Macron is facing the “moment of truth” in the pension vote.
PARIS — A proposed reform of France’s pension system, which has sparked massive protests and strikes since the beginning of the year, is due to be put to a vote in parliament on Thursday in a crucial moment for President Emmanuel Macron.
The Senate and National Assembly of the Lower House are expected to hold votes on legislation to raise the retirement age to 64, with Macron’s minority government relying on the support of the opposition Republican (LR) party.
After months of negotiations, “everyone wants a moment of truth,” a senior representative of Macron’s Renaissance Party told AFP on condition of anonymity. He admitted that there was a risk “that we could lose”.
Support in the Upper House Senate seems almost certain, but the fragmented assembly will find it harder to find a majority and the ultimate win-or-lose margin could amount to a handful of votes.
“In my group and also in the ruling party there are some MPs who do not want to approve this reform,” admitted the highest-ranking Republican party MP in Parliament, Olivier Marleix, on Wednesday evening.
The government has argued that raising the retirement age, removing privileges for some public sector workers and tightening criteria for a full pension are needed to prevent larger deficits from building up.
The unions have had the since the beginning of the year Resistance spearheaded the plans and organized some of the largest demonstrations in decades, culminating last Tuesday when an estimated 1.28 million people took to the streets.
They say the reform will penalize low-income people in manual jobs, who tend to start their careers early, and force them to work longer hours than graduates, who will be less affected by the changes.
An ongoing strike by municipal rubbish collectors in Paris last week has left an estimated 7,000 tonnes of uncollected rubbish on the streets, attracting rats and worrying tourists.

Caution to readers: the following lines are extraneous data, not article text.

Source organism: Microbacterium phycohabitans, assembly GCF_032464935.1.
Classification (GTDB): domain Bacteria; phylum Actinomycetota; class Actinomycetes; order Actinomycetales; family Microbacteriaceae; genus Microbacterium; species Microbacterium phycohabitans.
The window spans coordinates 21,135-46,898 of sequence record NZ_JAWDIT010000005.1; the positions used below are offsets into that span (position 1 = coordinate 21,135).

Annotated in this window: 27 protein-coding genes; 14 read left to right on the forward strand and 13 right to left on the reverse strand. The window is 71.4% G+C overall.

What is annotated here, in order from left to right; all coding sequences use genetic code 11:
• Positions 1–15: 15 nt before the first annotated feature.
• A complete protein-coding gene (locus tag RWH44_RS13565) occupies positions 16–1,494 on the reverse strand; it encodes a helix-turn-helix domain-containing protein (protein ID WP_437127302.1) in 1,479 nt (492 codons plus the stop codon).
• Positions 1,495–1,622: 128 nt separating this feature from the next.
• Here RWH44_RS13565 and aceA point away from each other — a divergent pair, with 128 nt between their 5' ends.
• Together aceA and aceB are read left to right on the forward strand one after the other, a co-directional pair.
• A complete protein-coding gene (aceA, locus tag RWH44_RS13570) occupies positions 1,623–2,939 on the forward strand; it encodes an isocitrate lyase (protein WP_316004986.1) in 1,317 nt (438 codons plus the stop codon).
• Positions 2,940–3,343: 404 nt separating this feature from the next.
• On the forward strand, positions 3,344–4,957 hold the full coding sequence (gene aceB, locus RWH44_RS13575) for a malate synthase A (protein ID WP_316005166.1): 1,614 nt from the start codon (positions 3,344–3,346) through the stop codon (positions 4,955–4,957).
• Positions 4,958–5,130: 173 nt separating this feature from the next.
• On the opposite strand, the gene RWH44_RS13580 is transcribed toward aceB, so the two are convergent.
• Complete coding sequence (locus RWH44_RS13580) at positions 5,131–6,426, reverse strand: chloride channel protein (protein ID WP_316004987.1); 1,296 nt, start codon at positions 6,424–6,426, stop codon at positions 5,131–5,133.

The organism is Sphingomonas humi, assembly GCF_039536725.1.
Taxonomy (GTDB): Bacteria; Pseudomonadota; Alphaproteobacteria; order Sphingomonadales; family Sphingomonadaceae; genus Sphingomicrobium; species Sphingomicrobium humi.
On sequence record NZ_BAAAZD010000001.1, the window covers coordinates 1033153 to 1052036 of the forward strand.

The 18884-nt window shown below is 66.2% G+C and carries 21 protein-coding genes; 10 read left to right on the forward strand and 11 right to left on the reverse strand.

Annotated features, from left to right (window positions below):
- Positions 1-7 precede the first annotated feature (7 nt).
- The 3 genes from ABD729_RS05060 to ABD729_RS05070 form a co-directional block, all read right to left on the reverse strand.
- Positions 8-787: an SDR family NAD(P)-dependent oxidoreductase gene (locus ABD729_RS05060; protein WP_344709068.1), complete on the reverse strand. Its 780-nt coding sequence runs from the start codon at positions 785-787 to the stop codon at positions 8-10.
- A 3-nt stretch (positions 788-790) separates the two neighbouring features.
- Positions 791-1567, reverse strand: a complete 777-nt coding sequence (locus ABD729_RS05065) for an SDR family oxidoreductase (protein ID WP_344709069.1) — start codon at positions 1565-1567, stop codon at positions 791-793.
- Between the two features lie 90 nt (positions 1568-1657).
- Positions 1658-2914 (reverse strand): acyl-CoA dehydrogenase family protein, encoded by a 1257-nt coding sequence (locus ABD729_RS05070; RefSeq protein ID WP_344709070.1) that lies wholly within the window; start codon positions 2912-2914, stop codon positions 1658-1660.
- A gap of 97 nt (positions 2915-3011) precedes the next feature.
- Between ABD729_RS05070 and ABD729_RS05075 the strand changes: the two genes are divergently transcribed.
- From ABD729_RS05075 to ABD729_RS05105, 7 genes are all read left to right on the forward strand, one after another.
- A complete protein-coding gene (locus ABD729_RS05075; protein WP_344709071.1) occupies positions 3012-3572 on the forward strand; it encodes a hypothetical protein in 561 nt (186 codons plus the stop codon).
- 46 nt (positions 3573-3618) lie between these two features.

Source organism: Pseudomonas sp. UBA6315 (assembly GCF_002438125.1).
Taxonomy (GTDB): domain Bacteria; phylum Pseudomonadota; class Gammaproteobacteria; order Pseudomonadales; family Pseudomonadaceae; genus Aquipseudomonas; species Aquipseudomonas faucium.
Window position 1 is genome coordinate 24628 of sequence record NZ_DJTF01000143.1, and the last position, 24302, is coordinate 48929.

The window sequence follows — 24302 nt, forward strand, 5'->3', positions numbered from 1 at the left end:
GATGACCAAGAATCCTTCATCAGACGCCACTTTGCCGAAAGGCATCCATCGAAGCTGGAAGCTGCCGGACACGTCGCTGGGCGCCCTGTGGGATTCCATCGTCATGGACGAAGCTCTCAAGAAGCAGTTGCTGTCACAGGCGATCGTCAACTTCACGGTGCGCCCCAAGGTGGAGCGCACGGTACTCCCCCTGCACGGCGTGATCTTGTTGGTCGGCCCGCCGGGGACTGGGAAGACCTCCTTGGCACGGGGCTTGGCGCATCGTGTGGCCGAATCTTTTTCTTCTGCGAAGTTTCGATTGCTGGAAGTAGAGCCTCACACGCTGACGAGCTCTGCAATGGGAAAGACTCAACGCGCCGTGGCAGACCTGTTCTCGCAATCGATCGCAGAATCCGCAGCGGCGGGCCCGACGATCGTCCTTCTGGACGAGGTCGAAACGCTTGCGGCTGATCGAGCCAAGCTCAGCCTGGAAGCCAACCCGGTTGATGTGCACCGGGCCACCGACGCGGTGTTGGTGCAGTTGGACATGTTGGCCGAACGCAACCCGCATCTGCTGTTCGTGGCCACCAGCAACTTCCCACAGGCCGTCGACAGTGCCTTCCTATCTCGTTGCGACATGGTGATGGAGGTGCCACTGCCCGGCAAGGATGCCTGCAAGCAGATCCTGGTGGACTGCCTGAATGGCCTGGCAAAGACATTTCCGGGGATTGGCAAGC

The strike, affecting about half of the city’s boroughs, has been extended until March 20, with private waste company Derichebourg conducting emergency collection in some of the hardest-hit areas.
But Derichebourg said on Wednesday it would stop intervening after threats from strikers “to block entrances and exits to our site if we continue collections for legal and contractual reasons for health reasons,” company director Thomas Derichebourg told AFP .
Despite Interior Minister Gerald Darmanin urging Paris city officials to send workers back to work citing ill health, Socialist Mayor Anne Hidalgo refused, writing on Wednesday that the protests were “fair”.
Elsewhere, workers at the CFE-CGC union in southern France claimed on Wednesday they had cut power to a presidential island in the Mediterranean Sea used by Macron for his summer vacation.
Trains, schools, public services and ports have been hit by strikes over the past six weeks.
Opinion polls show that two-thirds of the French are opposed to the pension reform and support the protest movement.
If Prime Minister Elisabeth Borne does not find an effective majority in parliament on Thursday, she could use a power contained in Article 49(3) of the constitution to enforce the law without a vote.
But analysts say such enforcement by decree would strip her and Macron of democratic legitimacy and expose the government to a vote of confidence it could lose.
“We don’t want the 49.3,” said government spokesman Olivier Veran on Sunday. “We want there to be a positive vote for this bill.”
Macron held final talks with Borne and senior ministers on Wednesday night to discuss strategy ahead of a vote that could be a turning point for his second term.
If the reform is passed, one question will be whether the unions and protesters will continue their protests and strikes, or whether the movement will fizzle out – something seen in previous confrontations with the unions.
“It’s a last craze from working people to say we don’t want a pension at 64,” CFDT union leader Laurent Berger told reporters as he joined a demonstration amid nationwide protests on Wednesday.
The political implications of voting through a reform that is rejected by the majority of the population are also uncertain for Macron and the country as a whole.
Far-right leader Marine Le Pen and far-left populist Jean-Luc Melenchon are hoping to capitalize on Macron’s unpopularity after losing to the former investment banker in last year’s presidential election.
Source: Crypto News Deutsch